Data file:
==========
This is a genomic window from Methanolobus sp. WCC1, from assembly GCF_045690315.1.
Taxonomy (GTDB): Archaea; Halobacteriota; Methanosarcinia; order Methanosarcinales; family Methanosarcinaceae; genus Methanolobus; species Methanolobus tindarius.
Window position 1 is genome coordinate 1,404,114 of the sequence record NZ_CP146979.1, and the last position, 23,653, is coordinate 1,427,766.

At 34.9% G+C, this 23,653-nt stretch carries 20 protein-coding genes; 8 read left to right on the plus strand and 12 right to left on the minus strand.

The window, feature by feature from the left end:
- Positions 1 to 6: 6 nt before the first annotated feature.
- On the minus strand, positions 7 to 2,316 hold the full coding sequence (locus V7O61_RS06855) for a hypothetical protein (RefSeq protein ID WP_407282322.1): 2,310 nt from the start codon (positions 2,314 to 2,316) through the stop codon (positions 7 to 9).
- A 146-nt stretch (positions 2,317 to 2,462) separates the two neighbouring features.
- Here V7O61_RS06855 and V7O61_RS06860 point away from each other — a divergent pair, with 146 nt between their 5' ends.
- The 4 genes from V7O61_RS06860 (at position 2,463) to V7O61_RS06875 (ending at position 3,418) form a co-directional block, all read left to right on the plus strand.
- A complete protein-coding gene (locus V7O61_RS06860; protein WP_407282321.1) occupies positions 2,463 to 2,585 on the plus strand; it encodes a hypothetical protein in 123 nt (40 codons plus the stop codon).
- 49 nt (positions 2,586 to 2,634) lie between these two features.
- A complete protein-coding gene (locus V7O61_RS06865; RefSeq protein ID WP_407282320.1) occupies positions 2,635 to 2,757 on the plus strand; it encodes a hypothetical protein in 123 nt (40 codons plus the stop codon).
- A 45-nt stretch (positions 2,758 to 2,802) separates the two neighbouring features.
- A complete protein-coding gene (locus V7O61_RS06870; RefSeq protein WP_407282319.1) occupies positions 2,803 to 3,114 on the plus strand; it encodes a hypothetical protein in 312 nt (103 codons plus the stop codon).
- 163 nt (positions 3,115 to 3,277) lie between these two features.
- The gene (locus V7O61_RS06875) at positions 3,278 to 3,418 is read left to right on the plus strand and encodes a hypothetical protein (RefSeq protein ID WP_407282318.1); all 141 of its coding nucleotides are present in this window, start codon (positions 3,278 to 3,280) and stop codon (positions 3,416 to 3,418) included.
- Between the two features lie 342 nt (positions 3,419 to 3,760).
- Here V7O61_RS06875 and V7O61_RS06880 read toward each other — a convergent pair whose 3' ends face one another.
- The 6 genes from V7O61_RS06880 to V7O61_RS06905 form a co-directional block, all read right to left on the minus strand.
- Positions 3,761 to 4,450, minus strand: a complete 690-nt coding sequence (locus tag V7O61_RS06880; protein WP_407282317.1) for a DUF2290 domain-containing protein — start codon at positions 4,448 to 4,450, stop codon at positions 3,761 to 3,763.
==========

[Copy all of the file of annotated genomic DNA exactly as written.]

This is a genomic window from Methanolobus sp. WCC1, from assembly GCF_045690315.1.
Taxonomy (GTDB): Archaea; Halobacteriota; Methanosarcinia; order Methanosarcinales; family Methanosarcinaceae; genus Methanolobus; species Methanolobus tindarius.
Window position 1 is genome coordinate 1,404,114 of the sequence record NZ_CP146979.1, and the last position, 23,653, is coordinate 1,427,766.

At 34.9% G+C, this 23,653-nt stretch carries 20 protein-coding genes; 8 read left to right on the plus strand and 12 right to left on the minus strand.

The window, feature by feature from the left end:
- Positions 1 to 6: 6 nt before the first annotated feature.
- On the minus strand, positions 7 to 2,316 hold the full coding sequence (locus V7O61_RS06855) for a hypothetical protein (RefSeq protein ID WP_407282322.1): 2,310 nt from the start codon (positions 2,314 to 2,316) through the stop codon (positions 7 to 9).
- A 146-nt stretch (positions 2,317 to 2,462) separates the two neighbouring features.
- Here V7O61_RS06855 and V7O61_RS06860 point away from each other — a divergent pair, with 146 nt between their 5' ends.
- The 4 genes from V7O61_RS06860 (at position 2,463) to V7O61_RS06875 (ending at position 3,418) form a co-directional block, all read left to right on the plus strand.
- A complete protein-coding gene (locus V7O61_RS06860; protein WP_407282321.1) occupies positions 2,463 to 2,585 on the plus strand; it encodes a hypothetical protein in 123 nt (40 codons plus the stop codon).
- 49 nt (positions 2,586 to 2,634) lie between these two features.
- A complete protein-coding gene (locus V7O61_RS06865; RefSeq protein ID WP_407282320.1) occupies positions 2,635 to 2,757 on the plus strand; it encodes a hypothetical protein in 123 nt (40 codons plus the stop codon).
- A 45-nt stretch (positions 2,758 to 2,802) separates the two neighbouring features.
- A complete protein-coding gene (locus V7O61_RS06870; RefSeq protein WP_407282319.1) occupies positions 2,803 to 3,114 on the plus strand; it encodes a hypothetical protein in 312 nt (103 codons plus the stop codon).
- 163 nt (positions 3,115 to 3,277) lie between these two features.
- The gene (locus V7O61_RS06875) at positions 3,278 to 3,418 is read left to right on the plus strand and encodes a hypothetical protein (RefSeq protein ID WP_407282318.1); all 141 of its coding nucleotides are present in this window, start codon (positions 3,278 to 3,280) and stop codon (positions 3,416 to 3,418) included.
- Between the two features lie 342 nt (positions 3,419 to 3,760).
- Here V7O61_RS06875 and V7O61_RS06880 read toward each other — a convergent pair whose 3' ends face one another.
- The 6 genes from V7O61_RS06880 to V7O61_RS06905 form a co-directional block, all read right to left on the minus strand.
- Positions 3,761 to 4,450, minus strand: a complete 690-nt coding sequence (locus tag V7O61_RS06880; protein WP_407282317.1) for a DUF2290 domain-containing protein — start codon at positions 4,448 to 4,450, stop codon at positions 3,761 to 3,763.